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Of the Court of Urbino

By Baldassare Castiglione (1478–1529)

From ‘Il Cortegiano’

ON the slopes of the Apennines, towards the Adriatic Sea, almost in the centre of Italy, there lies (as every one knows) the little city of Urbino. Although surrounded by mountains, and rougher ones than perhaps some others that we see in many places, it has yet enjoyed such favor of heaven that the country round about is very fertile and rich in crops; so that besides the salubrity of the air, there is great abundance of everything needful for human life. But among the greatest blessings that can be attributed to it, this I think to be the chief, that for a long time it has ever been ruled by the best of lords; insomuch that in the universal calamities of the wars of Italy, it still for a space remained exempt. But without seeking further, we can give good proof of this in the glorious memory of the Duke Federigo, who in his day was the light of Italy; nor is there lack of credible and abundant witnesses, who are still living, to his prudence, humanity, justice, liberality, unconquered courage, and military discipline; which are conspicuously attested by his numerous victories, his capture of impregnable places, the sudden swiftness of his expeditions, the frequency with which he put to flight large and formidable armies by means of a very small force, and by his loss of no single battle whatever; so that we may not unreasonably compare him to many famous ancients.

Among his other praiseworthy deeds, the Duke Federigo built on the rugged site of Urbino a palace, regarded by many as the most beautiful to be found in all Italy; and he so well furnished it with every suitable thing, that it seemed not a palace but a city in the form of a palace; and not merely with what is ordinarily used,—such as silver vases, hangings of richest cloth of gold and silk, and other similar things,—but for ornament he added an infinity of antique statues in marble and bronze, pictures most choice, and musical instruments of every sort; nor would he admit anything there that was not very rare and excellent. Then at very large cost he collected a great number of most excellent and rare books in Greek, Latin, and Hebrew, all of which he adorned with gold and with silver, esteeming this to be the supreme excellence of his great palace.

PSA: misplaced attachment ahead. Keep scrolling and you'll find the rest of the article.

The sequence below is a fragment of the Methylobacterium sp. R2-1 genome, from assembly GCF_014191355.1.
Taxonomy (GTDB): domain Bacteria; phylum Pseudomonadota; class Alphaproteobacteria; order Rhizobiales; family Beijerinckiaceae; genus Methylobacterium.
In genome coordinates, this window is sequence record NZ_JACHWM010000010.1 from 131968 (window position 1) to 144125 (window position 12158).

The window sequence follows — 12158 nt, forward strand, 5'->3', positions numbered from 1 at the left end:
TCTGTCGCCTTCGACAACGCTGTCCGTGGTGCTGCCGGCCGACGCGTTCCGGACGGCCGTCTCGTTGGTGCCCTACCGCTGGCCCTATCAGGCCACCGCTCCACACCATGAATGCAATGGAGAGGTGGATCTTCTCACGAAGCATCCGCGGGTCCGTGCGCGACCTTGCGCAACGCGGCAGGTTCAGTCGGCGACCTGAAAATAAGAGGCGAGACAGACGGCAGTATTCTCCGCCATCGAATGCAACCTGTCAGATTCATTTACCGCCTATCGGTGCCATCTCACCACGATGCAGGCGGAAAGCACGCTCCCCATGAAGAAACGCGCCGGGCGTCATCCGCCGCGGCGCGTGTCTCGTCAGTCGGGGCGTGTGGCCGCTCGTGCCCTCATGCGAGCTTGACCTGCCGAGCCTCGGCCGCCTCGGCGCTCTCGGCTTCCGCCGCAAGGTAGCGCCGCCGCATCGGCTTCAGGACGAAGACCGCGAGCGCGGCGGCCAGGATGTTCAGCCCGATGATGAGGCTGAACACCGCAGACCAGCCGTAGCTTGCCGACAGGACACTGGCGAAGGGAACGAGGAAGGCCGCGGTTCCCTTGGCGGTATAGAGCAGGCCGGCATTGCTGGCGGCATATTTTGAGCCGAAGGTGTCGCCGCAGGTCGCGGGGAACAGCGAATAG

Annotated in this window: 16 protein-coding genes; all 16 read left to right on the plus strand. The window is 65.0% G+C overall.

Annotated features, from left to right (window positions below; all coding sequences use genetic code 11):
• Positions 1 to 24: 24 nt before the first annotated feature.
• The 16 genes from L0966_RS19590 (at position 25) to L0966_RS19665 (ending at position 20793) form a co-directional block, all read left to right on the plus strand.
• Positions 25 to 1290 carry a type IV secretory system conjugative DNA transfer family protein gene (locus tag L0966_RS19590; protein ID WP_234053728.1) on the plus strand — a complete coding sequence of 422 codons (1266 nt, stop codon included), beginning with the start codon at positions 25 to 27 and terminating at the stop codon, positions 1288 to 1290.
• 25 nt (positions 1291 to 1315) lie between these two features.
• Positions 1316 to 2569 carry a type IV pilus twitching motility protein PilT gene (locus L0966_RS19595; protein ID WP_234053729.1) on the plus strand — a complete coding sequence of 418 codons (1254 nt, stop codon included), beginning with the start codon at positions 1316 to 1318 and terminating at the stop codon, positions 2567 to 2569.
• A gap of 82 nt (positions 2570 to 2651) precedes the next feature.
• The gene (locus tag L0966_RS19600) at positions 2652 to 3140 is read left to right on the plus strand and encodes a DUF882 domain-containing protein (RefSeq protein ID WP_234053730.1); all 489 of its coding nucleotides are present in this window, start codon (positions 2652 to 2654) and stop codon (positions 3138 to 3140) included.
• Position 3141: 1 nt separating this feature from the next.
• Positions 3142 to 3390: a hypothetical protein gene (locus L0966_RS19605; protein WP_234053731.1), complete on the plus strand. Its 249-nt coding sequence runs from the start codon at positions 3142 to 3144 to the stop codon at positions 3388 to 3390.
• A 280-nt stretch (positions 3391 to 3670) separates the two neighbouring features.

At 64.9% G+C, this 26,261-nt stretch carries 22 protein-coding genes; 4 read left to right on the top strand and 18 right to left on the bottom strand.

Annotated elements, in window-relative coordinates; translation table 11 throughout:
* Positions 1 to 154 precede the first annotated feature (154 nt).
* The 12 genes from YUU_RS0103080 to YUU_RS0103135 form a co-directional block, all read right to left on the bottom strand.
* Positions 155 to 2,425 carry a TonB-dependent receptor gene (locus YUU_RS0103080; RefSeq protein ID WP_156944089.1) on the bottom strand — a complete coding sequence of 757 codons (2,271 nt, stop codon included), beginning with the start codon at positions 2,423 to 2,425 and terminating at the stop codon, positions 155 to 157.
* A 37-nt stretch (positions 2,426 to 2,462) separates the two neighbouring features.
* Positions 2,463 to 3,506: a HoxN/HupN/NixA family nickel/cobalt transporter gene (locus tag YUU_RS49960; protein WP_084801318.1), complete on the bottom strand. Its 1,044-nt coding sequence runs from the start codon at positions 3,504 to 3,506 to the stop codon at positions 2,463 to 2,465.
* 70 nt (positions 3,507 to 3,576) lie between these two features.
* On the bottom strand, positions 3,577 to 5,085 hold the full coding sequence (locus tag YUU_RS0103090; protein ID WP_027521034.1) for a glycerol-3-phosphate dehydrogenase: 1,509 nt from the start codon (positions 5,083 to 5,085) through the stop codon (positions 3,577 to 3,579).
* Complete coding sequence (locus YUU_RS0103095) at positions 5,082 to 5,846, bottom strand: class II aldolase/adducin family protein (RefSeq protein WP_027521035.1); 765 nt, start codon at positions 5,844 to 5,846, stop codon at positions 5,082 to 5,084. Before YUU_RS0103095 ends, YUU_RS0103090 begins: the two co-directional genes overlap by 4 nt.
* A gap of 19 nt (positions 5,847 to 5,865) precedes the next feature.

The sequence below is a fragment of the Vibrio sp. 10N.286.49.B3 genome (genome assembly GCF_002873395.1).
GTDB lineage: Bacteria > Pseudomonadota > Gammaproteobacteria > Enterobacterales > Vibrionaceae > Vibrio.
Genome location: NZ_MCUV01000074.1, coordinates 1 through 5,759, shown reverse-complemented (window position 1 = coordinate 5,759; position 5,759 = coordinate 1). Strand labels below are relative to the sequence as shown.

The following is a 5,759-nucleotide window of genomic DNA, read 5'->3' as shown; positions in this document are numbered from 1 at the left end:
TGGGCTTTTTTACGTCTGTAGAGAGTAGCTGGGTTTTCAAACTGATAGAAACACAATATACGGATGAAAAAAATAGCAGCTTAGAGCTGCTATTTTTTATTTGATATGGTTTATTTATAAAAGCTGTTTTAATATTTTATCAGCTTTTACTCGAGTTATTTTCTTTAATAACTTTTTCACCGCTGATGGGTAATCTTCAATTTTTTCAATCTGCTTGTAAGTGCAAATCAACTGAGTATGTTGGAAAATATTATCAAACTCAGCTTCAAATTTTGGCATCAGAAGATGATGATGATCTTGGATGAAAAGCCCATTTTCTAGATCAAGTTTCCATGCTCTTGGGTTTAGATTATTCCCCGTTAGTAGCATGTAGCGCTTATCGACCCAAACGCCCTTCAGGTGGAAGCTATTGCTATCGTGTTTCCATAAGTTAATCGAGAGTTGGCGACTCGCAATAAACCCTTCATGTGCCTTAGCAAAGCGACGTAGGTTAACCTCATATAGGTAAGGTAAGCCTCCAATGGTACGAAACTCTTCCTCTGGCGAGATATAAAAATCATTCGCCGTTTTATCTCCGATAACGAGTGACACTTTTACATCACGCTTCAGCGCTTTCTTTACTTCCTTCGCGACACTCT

Following at last the course of nature, and already sixty-five years old, he died as he had lived, gloriously; and he left as his successor a little motherless boy of ten years, his only son Guidobaldo. Heir to his father’s state, he seemed to be heir also to all his father’s virtues, and soon his noble nature gave such promise as seemed not to be hoped for from mortal man; so that men esteemed none among the extraordinary deeds of the Duke Federigo to be greater than to have begotten such a son. But envious of so much virtue, fortune thwarted this glorious beginning with all her might; so that before Duke Guido reached the age of twenty years he fell ill of the gout, which grew upon him with grievous pain, and in a short space of time so crippled all his limbs that he could neither stand upon his feet nor move; and thus one of the most beautiful and active forms in the world was disfigured and spoiled in tender youth.

And not yet content with this, fortune was so adverse to him in all his plans that he could seldom carry to a conclusion anything that he desired; and although he was most wise of counsel and unconquered in spirit, it seemed that what he undertook, both in war and in everything else, whether small or great, always ended ill for him: and proof of this is given in his many and diverse calamities, which he ever bore with such strength of mind that his spirit was never vanquished by fortune; nay, scorning her assaults with unbroken courage, he lived in weakness as though strong, and in adversity as though fortunate, with perfect dignity and universal esteem, so that although he was thus infirm of body, he fought with most honorable rank in the service of their Serene Highnesses the Kings of Naples, Alfonso and Fernando the Younger; later with Pope Alexander VI., and with the Venetian and Florentine nobles.

After the accession of Julius II. to the Pontificate, he was made Captain of the Church; at which time, following his accustomed style, above all else he took care to fill his household with very noble and valiant gentlemen, with whom he lived most familiarly, delighting in their conversation; wherein the pleasure he gave to others was not less than that he received from others, he being well versed in both the learned languages, and uniting affability and agreeableness to a knowledge of things without number; and besides this, the greatness of his spirit so animated him that although he could not practice in person the exercises of horsemanship, as he once had done, yet he took the utmost pleasure in seeing them in others; and by his words, now correcting, now praising each according to desert, he clearly showed how much judgment he had in those matters; wherefore in jousts and tournaments, in riding, in the handling of every sort of weapon, as well as in pastimes, games, and music,—in short, in all the exercises proper to noble gentlemen,—every one strove so to carry himself as to merit being deemed worthy of such noble fellowship.